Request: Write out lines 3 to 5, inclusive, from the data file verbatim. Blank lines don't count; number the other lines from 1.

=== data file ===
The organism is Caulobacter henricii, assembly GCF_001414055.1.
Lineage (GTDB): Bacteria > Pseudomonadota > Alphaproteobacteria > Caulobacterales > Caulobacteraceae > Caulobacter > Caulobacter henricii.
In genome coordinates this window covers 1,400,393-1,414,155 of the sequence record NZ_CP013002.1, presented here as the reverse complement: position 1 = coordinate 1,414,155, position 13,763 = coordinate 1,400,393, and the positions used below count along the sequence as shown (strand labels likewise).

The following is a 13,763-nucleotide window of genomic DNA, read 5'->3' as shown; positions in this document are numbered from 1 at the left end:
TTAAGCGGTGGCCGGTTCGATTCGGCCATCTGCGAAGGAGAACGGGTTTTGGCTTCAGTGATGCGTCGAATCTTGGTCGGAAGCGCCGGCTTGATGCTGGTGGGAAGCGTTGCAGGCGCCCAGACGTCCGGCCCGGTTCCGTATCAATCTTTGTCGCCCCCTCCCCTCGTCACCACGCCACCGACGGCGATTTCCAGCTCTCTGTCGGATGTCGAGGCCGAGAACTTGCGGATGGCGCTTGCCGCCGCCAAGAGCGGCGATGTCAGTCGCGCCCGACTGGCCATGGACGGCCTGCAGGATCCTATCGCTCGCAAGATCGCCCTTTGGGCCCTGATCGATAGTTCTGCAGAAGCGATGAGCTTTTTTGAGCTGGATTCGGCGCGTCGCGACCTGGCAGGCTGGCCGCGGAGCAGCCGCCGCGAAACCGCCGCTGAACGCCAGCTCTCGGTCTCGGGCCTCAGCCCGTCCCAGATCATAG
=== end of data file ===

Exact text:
In genome coordinates this window covers 1,400,393-1,414,155 of the sequence record NZ_CP013002.1, presented here as the reverse complement: position 1 = coordinate 1,414,155, position 13,763 = coordinate 1,400,393, and the positions used below count along the sequence as shown (strand labels likewise).

The following is a 13,763-nucleotide window of genomic DNA, read 5'->3' as shown; positions in this document are numbered from 1 at the left end:
TTAAGCGGTGGCCGGTTCGATTCGGCCATCTGCGAAGGAGAACGGGTTTTGGCTTCAGTGATGCGTCGAATCTTGGTCGGAAGCGCCGGCTTGATGCTGGTGGGAAGCGTTGCAGGCGCCCAGACGTCCGGCCCGGTTCCGTATCAATCTTTGTCGCCCCCTCCCCTCGTCACCACGCCACCGACGGCGATTTCCAGCTCTCTGTCGGATGTCGAGGCCGAGAACTTGCGGATGGCGCTTGCCGCCGCCAAGAGCGGCGATGTCAGTCGCGCCCGACTGGCCATGGACGGCCTGCAGGATCCTATCGCTCGCAAGATCGCCCTTTGGGCCCTGATCGATAGTTCTGCAGAAGCGATGAGCTTTTTTGAGCTGGATTCGGCGCGTCGCGACCTGGCAGGCTGGCCGCGGAGCAGCCGCCGCGAAACCGCCGCTGAACGCCAGCTCTCGGTCTCGGGCCTCAGCCCGTCCCAGATCATAG